It's fair to say that most people will either lean towards Android phones or iPhones. For some, that's an almost tribal affiliation – a bond that cannot be broken. Others simply prefer one feature or another from their preferred brand.
Now, Google is taking some steps to make the Android experience a little more like the one you'd find on Apple devices. That's according to Mishaal Rahman, a respected tech insider with a good track record for leaks about Android devices.
The feature, as Rahman outlines, is designed to offer a similar level of interconnectivity between devices as users of the Apple ecosystem can enjoy. The first update will bring things like call sharing and internet sharing between devices.
It's not the first feature they've borrowed, either. Nearby Share is the Android version of Apple's popular AirDrop function. That allows users to share files between devices wirelessly. The feature recently arrived on Windows devices, too, so Android users can share between their phone and their laptop seamlessly.
We've also heard rumours about a variant of Apple's Continuity Camera joining the fray. That feature allows users to mount their iPhone and use it as a webcam for their MacBook or Apple TV. Users can then enjoy the better image quality of the rear cameras, when on video calls.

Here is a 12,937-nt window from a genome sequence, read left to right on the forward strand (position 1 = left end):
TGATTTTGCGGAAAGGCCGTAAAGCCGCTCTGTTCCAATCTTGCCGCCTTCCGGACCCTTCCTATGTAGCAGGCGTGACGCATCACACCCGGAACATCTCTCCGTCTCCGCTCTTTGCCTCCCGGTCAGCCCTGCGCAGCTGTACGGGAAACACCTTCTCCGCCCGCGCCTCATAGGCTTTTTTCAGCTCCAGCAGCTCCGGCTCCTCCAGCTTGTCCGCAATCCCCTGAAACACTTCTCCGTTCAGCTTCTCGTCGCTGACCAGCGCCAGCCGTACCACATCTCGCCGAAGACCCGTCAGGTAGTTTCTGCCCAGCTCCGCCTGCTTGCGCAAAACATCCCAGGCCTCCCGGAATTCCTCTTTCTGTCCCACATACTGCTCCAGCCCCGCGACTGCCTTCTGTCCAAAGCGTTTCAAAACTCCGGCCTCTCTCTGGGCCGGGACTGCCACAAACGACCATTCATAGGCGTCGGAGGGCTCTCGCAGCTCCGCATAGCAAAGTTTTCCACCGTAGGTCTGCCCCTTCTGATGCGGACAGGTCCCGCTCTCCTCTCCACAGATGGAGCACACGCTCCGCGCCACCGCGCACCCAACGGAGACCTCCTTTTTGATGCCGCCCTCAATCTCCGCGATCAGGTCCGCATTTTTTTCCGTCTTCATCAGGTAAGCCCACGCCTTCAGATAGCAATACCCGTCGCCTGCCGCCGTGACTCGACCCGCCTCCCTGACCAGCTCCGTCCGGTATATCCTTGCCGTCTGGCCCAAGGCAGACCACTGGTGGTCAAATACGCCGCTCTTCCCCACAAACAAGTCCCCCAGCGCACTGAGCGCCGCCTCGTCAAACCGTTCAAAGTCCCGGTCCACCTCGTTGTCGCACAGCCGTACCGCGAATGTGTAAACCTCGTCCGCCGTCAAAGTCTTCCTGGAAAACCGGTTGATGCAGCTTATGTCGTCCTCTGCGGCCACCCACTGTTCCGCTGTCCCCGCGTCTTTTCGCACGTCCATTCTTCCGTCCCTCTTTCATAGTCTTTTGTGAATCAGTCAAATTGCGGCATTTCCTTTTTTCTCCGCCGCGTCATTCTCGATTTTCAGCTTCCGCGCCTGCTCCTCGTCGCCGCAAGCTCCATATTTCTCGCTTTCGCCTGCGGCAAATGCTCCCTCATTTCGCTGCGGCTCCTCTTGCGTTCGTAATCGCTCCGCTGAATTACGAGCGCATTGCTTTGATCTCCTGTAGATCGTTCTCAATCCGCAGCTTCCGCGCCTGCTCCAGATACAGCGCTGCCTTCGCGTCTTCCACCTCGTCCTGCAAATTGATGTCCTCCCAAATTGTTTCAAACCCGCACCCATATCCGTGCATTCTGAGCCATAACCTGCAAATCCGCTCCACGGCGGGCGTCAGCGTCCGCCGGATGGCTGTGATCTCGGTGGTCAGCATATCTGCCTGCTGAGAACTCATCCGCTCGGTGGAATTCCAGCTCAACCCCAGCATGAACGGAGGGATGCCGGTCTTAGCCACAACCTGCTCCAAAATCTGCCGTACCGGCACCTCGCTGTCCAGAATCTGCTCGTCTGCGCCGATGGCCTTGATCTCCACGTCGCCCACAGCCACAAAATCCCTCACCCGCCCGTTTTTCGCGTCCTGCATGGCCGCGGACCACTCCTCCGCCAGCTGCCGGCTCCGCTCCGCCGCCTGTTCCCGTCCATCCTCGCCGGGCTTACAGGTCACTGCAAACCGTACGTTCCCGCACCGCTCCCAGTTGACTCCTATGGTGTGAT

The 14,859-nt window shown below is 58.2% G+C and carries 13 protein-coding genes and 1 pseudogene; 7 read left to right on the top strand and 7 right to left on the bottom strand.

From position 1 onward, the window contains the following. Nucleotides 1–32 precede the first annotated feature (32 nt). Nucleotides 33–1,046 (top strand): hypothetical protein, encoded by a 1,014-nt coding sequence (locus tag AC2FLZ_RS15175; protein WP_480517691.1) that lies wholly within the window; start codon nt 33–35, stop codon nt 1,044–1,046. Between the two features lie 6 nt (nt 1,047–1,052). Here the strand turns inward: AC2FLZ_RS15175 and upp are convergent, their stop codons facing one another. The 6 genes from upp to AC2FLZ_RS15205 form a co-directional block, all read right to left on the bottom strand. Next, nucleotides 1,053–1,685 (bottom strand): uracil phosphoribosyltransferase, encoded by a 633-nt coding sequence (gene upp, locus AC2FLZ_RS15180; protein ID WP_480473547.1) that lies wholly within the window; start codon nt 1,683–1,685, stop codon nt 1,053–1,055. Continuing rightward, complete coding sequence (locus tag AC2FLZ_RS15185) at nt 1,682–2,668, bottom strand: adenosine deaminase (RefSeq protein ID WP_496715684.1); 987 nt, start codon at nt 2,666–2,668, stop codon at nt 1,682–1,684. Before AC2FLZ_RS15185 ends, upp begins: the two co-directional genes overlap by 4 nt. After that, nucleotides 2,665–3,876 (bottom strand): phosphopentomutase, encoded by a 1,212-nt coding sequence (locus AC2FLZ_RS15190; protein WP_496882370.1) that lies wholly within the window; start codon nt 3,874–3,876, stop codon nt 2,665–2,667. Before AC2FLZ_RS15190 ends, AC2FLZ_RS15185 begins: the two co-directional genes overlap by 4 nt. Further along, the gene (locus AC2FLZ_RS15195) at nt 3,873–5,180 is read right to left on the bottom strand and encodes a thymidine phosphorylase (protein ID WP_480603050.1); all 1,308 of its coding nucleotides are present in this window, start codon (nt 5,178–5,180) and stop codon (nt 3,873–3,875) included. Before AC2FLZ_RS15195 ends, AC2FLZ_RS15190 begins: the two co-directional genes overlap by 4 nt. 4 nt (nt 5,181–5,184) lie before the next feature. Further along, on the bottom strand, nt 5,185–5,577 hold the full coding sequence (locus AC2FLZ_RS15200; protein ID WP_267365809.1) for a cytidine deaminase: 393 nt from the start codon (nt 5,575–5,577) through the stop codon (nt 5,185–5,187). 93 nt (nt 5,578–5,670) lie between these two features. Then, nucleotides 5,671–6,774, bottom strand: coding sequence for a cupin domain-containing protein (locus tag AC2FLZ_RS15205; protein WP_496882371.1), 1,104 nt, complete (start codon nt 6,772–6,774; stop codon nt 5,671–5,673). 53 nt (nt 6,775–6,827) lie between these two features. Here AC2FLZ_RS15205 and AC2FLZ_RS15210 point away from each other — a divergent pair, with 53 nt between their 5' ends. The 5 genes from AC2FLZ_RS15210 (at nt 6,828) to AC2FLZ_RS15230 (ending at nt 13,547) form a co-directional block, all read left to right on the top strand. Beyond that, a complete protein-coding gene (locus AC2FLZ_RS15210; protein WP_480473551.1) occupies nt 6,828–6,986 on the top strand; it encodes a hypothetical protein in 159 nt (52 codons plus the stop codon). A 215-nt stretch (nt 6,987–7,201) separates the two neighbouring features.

There's no confirmation of that functionality in Rahman's update, but it would be a cool addition. Just imagine using the 200MP camera on a Samsung Galaxy S23 Ultra for your next Zoom meeting.
Overall, though, I think it's a big win for users of an Android ecosystem. I've long been an Apple fan, and that's mainly down to how well everything connects. If you have multiple devices, everything operates so seamlessly, giving users the chance to work in a smoother manner.
If Android devices could step up to the plate on that front, I think a lot more people could be swayed. Sure, it sounds like they're starting with baby steps – while these features are cool, there's still a long way to go before it's on the same level as Apple. But it's a baby step in the right direction. If they stick with this, it has the potential to revitalise the Android market.